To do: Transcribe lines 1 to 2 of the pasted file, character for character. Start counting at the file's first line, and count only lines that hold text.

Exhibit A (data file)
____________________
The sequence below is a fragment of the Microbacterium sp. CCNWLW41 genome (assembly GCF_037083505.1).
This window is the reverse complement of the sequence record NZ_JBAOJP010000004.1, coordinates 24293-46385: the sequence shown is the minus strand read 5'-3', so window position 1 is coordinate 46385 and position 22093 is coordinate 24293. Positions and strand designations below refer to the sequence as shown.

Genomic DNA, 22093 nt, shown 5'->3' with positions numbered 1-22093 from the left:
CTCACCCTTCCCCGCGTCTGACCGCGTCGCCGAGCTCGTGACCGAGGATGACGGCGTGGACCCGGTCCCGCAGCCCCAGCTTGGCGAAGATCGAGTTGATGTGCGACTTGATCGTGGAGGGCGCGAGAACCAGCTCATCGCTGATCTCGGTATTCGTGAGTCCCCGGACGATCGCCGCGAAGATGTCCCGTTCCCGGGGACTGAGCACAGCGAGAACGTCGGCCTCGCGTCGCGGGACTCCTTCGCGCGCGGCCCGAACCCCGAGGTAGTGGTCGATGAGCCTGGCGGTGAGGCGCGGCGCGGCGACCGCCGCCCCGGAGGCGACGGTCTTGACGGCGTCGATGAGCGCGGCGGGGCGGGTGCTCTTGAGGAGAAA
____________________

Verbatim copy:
The sequence below is a fragment of the Microbacterium sp. CCNWLW41 genome (assembly GCF_037083505.1).
This window is the reverse complement of the sequence record NZ_JBAOJP010000004.1, coordinates 24293-46385: the sequence shown is the minus strand read 5'-3', so window position 1 is coordinate 46385 and position 22093 is coordinate 24293. Positions and strand designations below refer to the sequence as shown.